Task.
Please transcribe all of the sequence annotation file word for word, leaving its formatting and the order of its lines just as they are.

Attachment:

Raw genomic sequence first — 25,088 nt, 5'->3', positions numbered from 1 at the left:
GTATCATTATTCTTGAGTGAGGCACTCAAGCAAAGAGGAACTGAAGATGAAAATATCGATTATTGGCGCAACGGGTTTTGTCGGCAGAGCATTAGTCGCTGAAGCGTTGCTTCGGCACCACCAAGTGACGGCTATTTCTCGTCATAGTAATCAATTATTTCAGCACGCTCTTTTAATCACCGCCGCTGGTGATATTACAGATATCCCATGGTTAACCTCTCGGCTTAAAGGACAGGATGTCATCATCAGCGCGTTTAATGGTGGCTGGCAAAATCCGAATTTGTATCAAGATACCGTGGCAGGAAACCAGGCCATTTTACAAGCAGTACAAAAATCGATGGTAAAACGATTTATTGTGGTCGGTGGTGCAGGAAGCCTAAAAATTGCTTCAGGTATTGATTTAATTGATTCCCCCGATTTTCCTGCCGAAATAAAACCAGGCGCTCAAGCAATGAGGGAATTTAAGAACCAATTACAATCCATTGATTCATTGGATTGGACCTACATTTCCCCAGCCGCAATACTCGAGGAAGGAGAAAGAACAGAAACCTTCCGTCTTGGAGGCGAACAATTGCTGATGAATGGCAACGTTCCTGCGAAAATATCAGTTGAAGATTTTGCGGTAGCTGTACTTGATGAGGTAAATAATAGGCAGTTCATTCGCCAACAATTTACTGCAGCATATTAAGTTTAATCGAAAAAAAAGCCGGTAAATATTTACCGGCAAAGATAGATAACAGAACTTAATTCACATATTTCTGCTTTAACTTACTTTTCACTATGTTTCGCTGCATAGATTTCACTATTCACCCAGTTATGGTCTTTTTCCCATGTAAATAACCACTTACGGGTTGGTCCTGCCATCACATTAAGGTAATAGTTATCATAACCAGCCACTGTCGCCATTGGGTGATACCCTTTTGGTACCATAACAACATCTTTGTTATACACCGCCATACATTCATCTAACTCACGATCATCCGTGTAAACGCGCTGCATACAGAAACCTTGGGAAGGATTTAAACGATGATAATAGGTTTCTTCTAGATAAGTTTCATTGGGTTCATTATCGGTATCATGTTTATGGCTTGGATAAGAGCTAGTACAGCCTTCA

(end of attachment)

Raw genomic sequence first — 25,088 nt, 5'->3', positions numbered from 1 at the left:
GTATCATTATTCTTGAGTGAGGCACTCAAGCAAAGAGGAACTGAAGATGAAAATATCGATTATTGGCGCAACGGGTTTTGTCGGCAGAGCATTAGTCGCTGAAGCGTTGCTTCGGCACCACCAAGTGACGGCTATTTCTCGTCATAGTAATCAATTATTTCAGCACGCTCTTTTAATCACCGCCGCTGGTGATATTACAGATATCCCATGGTTAACCTCTCGGCTTAAAGGACAGGATGTCATCATCAGCGCGTTTAATGGTGGCTGGCAAAATCCGAATTTGTATCAAGATACCGTGGCAGGAAACCAGGCCATTTTACAAGCAGTACAAAAATCGATGGTAAAACGATTTATTGTGGTCGGTGGTGCAGGAAGCCTAAAAATTGCTTCAGGTATTGATTTAATTGATTCCCCCGATTTTCCTGCCGAAATAAAACCAGGCGCTCAAGCAATGAGGGAATTTAAGAACCAATTACAATCCATTGATTCATTGGATTGGACCTACATTTCCCCAGCCGCAATACTCGAGGAAGGAGAAAGAACAGAAACCTTCCGTCTTGGAGGCGAACAATTGCTGATGAATGGCAACGTTCCTGCGAAAATATCAGTTGAAGATTTTGCGGTAGCTGTACTTGATGAGGTAAATAATAGGCAGTTCATTCGCCAACAATTTACTGCAGCATATTAAGTTTAATCGAAAAAAAAGCCGGTAAATATTTACCGGCAAAGATAGATAACAGAACTTAATTCACATATTTCTGCTTTAACTTACTTTTCACTATGTTTCGCTGCATAGATTTCACTATTCACCCAGTTATGGTCTTTTTCCCATGTAAATAACCACTTACGGGTTGGTCCTGCCATCACATTAAGGTAATAGTTATCATAACCAGCCACTGTCGCCATTGGGTGATACCCTTTTGGTACCATAACAACATCTTTGTTATACACCGCCATACATTCATCTAACTCACGATCATCCGTGTAAACGCGCTGCATACAGAAACCTTGGGAAGGATTTAAACGATGATAATAGGTTTCTTCTAGATAAGTTTCATTGGGTTCATTATCGGTATCATGTTTATGGCTTGGATAAGAGCTAGTACAGCCTTCA